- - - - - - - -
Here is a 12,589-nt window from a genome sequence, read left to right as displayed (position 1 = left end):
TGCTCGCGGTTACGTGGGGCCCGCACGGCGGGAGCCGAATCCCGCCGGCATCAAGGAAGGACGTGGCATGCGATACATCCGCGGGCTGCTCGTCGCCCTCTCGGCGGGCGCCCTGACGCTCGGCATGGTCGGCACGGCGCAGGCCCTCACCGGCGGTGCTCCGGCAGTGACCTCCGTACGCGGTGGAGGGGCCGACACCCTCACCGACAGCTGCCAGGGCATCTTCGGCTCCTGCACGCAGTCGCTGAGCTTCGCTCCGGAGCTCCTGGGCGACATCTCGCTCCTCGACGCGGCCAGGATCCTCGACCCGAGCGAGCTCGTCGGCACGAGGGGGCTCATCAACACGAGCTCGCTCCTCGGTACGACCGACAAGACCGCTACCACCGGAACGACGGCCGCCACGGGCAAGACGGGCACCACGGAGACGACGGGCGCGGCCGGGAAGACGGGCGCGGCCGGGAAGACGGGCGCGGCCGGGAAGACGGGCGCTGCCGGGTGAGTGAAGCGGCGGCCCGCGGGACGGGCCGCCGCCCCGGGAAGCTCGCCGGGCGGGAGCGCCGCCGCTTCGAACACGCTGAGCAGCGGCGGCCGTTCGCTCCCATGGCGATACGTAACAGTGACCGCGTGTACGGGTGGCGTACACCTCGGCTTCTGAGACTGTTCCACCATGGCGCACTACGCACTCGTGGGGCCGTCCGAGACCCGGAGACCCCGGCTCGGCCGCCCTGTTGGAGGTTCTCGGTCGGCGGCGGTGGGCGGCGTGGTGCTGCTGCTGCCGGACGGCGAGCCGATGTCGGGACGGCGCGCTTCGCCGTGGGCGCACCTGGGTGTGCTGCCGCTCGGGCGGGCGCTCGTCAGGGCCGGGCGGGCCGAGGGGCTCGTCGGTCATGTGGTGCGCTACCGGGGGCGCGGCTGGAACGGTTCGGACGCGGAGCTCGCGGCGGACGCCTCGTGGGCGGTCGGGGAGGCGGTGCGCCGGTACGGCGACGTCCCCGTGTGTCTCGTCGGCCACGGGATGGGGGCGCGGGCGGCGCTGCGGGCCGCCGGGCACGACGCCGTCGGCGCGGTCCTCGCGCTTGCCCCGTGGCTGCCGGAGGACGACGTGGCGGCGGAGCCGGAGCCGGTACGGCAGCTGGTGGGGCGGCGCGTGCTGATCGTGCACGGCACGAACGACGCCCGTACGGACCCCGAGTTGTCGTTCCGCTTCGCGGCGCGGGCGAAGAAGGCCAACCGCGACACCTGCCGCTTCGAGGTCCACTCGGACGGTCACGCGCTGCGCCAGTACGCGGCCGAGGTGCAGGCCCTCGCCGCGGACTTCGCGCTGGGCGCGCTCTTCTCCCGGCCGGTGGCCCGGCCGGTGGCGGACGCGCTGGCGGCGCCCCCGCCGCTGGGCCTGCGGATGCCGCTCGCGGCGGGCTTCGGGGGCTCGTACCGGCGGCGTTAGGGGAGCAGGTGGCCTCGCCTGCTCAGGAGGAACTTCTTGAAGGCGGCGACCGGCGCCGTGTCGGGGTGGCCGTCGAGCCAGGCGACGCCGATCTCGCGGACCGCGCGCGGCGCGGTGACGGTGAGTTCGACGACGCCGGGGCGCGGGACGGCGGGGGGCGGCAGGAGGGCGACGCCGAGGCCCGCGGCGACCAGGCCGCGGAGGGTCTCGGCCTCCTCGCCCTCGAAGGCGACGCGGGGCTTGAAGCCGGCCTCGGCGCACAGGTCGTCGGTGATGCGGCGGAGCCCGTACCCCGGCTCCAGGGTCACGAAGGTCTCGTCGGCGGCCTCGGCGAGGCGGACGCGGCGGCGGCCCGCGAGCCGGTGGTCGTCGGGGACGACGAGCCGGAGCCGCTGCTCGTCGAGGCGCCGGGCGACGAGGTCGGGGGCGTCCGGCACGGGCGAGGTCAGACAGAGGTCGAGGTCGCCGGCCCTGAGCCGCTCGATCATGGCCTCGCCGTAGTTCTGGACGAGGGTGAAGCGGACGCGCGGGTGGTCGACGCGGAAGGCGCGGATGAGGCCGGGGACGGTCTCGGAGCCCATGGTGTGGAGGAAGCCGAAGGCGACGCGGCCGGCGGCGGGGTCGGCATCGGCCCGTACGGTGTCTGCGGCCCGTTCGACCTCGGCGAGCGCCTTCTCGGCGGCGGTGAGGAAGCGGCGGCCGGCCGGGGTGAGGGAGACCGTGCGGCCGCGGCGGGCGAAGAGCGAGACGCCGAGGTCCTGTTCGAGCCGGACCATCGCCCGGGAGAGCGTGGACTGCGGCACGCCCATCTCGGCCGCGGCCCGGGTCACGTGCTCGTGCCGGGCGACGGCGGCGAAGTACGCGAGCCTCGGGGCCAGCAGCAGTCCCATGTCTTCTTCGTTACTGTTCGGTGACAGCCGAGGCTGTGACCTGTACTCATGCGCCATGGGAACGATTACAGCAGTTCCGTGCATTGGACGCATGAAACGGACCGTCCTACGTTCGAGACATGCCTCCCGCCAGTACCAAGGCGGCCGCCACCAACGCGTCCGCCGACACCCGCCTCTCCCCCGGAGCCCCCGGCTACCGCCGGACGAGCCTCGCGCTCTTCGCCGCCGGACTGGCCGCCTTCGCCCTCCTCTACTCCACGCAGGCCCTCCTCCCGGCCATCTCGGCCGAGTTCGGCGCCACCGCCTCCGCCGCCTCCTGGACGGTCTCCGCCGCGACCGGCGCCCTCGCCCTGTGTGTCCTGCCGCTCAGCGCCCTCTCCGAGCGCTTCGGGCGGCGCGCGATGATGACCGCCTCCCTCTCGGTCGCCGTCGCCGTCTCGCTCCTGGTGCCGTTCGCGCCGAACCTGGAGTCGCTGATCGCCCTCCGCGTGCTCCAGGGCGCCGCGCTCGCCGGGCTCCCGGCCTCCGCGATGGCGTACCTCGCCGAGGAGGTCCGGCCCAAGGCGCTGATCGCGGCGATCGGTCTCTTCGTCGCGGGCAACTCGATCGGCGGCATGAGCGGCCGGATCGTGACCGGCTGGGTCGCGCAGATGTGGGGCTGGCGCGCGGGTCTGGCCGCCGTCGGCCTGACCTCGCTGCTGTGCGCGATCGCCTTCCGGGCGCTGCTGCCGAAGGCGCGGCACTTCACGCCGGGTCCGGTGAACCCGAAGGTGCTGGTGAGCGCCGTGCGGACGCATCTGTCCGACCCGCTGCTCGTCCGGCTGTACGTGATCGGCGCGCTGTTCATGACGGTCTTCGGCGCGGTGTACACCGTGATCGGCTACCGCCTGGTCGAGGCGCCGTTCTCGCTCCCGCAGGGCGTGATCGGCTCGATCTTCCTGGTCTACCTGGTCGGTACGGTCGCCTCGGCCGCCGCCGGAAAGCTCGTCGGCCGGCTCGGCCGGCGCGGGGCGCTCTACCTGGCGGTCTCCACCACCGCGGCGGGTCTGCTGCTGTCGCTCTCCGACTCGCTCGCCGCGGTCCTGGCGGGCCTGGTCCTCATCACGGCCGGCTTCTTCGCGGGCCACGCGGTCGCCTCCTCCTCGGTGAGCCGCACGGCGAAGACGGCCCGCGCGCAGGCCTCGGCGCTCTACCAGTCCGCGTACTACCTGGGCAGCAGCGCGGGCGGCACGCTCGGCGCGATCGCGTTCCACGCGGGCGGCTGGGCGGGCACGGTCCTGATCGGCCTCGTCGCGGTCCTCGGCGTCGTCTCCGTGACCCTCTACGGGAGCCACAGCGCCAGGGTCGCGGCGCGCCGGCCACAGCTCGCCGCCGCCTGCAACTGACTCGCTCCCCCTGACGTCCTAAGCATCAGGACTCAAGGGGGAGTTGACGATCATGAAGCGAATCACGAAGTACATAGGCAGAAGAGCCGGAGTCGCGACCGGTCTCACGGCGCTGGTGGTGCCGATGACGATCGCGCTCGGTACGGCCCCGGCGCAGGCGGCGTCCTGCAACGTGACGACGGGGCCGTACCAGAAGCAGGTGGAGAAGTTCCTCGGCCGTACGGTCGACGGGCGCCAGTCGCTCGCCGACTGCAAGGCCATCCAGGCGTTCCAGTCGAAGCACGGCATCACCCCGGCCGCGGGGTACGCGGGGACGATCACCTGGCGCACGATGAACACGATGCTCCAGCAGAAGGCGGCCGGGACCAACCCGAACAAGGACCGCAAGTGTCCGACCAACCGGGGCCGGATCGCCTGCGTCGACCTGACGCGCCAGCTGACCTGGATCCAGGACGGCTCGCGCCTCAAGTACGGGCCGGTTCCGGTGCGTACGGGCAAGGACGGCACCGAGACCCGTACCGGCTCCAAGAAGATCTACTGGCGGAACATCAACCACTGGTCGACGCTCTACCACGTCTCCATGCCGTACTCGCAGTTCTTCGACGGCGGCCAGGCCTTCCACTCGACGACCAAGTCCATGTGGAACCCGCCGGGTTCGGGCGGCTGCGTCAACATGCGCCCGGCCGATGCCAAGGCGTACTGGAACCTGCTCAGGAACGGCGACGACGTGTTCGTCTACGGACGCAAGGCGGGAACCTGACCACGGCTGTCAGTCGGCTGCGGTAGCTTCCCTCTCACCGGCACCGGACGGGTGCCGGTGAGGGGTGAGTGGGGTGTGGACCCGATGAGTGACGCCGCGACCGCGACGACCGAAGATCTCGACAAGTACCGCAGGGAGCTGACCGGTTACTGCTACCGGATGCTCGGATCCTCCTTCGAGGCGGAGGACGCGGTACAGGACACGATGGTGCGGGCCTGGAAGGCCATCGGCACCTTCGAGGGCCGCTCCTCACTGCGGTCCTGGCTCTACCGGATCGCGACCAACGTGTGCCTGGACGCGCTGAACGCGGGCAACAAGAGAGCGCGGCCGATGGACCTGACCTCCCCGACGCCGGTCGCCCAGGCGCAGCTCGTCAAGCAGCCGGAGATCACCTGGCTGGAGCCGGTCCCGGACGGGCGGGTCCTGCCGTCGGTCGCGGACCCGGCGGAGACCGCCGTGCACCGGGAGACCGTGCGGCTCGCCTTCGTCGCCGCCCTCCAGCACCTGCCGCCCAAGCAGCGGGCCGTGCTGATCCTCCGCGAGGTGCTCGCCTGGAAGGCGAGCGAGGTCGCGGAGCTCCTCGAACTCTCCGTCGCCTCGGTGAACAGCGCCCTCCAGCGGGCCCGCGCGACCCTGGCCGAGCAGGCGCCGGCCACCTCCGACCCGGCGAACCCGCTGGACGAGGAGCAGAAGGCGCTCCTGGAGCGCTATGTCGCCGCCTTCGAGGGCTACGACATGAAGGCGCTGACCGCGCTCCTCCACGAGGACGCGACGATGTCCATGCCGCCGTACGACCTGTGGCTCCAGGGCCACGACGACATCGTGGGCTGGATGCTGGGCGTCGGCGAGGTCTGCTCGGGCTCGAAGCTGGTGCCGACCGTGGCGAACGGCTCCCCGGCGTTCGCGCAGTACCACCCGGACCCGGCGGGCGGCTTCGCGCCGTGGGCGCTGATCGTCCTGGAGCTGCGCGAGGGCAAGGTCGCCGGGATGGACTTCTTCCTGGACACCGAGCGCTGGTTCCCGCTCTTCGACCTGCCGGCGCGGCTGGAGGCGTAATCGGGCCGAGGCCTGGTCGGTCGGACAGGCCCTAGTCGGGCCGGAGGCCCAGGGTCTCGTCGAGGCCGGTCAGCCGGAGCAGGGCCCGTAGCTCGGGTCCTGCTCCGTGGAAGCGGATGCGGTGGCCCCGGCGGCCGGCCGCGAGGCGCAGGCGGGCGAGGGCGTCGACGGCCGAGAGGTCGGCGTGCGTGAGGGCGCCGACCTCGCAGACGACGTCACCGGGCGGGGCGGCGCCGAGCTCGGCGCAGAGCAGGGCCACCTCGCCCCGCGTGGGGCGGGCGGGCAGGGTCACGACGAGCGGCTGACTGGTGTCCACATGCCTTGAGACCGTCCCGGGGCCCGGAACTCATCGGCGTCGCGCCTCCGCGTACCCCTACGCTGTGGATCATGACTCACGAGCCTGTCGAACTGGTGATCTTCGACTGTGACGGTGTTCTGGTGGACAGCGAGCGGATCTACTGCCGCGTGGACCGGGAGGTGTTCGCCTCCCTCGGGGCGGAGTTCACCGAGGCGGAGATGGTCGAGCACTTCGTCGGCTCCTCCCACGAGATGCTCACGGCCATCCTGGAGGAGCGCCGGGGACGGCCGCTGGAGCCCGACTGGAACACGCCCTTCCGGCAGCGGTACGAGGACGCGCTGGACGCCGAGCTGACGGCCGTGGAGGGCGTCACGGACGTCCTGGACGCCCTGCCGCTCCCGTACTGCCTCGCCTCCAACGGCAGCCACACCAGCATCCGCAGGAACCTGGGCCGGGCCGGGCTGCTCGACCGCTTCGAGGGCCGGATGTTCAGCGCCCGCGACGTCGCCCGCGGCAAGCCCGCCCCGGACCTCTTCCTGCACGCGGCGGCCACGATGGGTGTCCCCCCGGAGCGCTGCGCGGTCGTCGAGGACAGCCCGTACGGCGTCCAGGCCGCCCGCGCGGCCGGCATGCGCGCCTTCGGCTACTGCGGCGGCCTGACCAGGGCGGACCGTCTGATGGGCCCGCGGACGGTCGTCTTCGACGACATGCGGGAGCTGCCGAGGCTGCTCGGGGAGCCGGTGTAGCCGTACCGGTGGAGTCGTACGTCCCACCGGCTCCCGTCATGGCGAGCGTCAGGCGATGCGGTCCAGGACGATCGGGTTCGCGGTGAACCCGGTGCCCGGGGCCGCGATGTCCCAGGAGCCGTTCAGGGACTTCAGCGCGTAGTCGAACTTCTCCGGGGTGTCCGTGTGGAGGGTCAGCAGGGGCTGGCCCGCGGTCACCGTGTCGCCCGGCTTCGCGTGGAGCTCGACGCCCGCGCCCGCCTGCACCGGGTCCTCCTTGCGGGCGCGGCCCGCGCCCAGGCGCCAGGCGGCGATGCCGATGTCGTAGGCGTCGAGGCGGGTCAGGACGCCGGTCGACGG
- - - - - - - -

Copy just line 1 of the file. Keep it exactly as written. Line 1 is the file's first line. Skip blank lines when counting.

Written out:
Here is a 12,589-nt window from a genome sequence, read left to right as displayed (position 1 = left end):